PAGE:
Sunday, 7 October 2012

The Markov Assumptions

Basically all Markov models have two special properties called the 'Markov assumptions'.

  1.  The model only takes the current state into account when determining transition probabilities, not any previous states.

    This is called the ‘limited horizon principle’, and the Markov models that adhere to it are called ‘first order’ models. These are the most useful and the most common. However, some texts say that they are the only valid Markov models. I find this dubious, firstly because any 'higher order' model can be converted into a first order model, and secondly because lots of people are using higher order models anyway.

    For people who find this confusing because they don't know what horizons are.

  2. The transition probabilities of each state do not change with time.

    This is called the ‘stationary process assumption’. Same deal as the limited horizon assumption – many websites say that this is a necessary criterion for every Markov model, but researchers still use non-stationary models.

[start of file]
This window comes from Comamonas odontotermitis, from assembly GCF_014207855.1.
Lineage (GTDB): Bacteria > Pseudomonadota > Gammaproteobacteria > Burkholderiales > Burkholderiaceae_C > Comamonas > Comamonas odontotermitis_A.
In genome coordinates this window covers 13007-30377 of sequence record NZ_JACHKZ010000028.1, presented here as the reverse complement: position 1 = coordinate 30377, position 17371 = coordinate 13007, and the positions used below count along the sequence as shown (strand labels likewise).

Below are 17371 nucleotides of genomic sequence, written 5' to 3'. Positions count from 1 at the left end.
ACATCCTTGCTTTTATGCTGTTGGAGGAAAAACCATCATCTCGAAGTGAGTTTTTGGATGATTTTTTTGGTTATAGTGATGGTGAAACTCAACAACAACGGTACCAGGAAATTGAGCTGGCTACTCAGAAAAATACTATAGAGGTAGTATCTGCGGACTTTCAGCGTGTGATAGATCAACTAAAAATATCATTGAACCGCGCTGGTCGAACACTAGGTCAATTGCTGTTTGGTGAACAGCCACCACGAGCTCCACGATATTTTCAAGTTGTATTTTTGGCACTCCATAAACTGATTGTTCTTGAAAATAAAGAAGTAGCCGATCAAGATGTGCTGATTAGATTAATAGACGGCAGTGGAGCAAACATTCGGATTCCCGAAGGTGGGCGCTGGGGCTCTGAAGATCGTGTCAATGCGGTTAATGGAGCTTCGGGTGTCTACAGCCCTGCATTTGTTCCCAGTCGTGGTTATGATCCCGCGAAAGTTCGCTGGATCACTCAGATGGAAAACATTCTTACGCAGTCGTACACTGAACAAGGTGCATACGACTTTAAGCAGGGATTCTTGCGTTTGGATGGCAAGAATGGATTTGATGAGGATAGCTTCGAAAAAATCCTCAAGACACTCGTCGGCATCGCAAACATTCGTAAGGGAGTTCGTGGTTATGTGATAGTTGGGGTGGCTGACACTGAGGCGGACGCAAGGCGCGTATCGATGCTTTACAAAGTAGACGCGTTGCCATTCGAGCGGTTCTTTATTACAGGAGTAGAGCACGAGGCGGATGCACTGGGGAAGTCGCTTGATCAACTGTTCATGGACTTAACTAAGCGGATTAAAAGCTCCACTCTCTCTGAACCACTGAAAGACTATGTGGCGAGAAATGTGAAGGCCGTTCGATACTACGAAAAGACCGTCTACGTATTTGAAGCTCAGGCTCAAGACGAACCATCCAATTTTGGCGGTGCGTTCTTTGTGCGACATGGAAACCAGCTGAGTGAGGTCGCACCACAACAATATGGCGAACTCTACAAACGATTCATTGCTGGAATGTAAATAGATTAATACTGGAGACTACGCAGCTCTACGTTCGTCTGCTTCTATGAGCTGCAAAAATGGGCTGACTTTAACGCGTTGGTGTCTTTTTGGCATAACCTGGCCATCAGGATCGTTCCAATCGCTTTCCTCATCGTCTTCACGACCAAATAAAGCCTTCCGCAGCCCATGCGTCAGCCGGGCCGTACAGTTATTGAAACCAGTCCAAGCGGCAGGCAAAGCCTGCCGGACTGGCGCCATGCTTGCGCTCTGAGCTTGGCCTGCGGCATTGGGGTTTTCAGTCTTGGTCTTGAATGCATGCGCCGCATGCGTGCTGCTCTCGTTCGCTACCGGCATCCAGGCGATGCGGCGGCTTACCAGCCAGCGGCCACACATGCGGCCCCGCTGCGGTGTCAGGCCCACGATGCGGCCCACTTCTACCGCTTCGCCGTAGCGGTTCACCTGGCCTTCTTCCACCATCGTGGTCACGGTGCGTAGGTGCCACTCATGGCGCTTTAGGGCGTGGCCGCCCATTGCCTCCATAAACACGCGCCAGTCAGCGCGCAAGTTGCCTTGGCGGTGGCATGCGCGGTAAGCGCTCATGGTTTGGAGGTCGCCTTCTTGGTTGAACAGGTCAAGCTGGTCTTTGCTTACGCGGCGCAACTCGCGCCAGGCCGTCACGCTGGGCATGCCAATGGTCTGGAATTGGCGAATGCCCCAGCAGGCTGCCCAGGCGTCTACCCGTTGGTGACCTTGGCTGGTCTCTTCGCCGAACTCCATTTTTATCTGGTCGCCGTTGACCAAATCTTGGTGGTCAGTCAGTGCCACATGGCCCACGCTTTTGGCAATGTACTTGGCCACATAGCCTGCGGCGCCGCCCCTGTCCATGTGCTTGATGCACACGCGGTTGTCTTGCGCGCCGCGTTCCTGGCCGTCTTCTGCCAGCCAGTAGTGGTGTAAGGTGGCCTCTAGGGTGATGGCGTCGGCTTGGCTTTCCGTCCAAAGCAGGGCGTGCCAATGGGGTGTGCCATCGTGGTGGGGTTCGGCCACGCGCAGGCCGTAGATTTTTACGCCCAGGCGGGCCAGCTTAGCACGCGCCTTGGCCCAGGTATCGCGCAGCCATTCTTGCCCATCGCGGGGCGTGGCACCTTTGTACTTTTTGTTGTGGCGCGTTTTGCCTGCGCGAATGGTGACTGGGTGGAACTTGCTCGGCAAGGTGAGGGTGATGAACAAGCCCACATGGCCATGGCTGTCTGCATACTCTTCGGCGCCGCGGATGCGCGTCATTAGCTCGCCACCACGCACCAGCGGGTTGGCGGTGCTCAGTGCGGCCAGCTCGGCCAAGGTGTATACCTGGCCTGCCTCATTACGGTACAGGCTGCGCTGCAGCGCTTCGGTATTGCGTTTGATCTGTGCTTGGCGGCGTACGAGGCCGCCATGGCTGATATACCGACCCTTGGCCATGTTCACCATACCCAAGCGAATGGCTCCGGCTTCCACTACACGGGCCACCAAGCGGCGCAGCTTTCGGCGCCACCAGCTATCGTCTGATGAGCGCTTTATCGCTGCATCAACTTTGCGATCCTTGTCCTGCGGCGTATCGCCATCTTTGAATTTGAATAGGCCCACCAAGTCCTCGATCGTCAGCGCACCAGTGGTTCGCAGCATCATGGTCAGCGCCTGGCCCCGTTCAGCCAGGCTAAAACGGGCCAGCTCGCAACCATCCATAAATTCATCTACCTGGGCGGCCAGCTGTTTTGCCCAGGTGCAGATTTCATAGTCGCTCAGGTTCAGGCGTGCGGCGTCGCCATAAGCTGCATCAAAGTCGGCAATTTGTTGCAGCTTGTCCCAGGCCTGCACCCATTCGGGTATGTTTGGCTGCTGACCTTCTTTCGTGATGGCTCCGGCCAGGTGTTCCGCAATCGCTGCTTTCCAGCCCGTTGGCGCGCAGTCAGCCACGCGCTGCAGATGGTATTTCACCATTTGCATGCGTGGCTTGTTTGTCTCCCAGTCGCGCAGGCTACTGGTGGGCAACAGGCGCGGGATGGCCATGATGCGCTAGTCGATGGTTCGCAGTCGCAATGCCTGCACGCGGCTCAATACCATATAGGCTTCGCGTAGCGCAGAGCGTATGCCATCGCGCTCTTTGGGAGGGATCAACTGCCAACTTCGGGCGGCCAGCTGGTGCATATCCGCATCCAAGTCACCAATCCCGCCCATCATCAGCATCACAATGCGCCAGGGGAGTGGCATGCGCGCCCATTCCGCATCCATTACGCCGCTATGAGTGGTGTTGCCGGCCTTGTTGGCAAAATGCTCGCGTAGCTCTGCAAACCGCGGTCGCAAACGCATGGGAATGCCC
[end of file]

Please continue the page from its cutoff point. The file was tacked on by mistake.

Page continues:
This woman is upset because her megaphone is so tiny. She should probably just get a blog.
A few of the resources I've found on Markov models have included these two properties in the definition for what constitutes a valid model. While I'm sure they're all more qualified than me, I find it very counterintuitive to think of the assumptions as being so rigid. Just because you change your transition probabilities over time (or look back two states instead of one) doesn't mean you aren't still using the underlying logic of Markov models; predicting future states based on current information.

I would treat both these assumptions as very good guidelines; your model will almost certainly be more elegant and more useful if you conform to them. Also, it seems convenient to assume these properties are true of a Markov model unless told otherwise (like, in an exam). But what if the state sequence you're working with is such that breaking an assumption makes the model better? Of course you should break the assumption, and the resulting model will still be extremely Markovian.

There’s no concrete reason why you couldn’t have transition probabilities be a function of more than one previous state and/or a function of time, if it most accurately describes the system you’re trying to represent.

I just hope The Man is ready for my maverick views.

P.S. If you have any thoughts on this I’d love to discuss it with you (leave a comment)!

Next Post: What ISN'T a Markov process?

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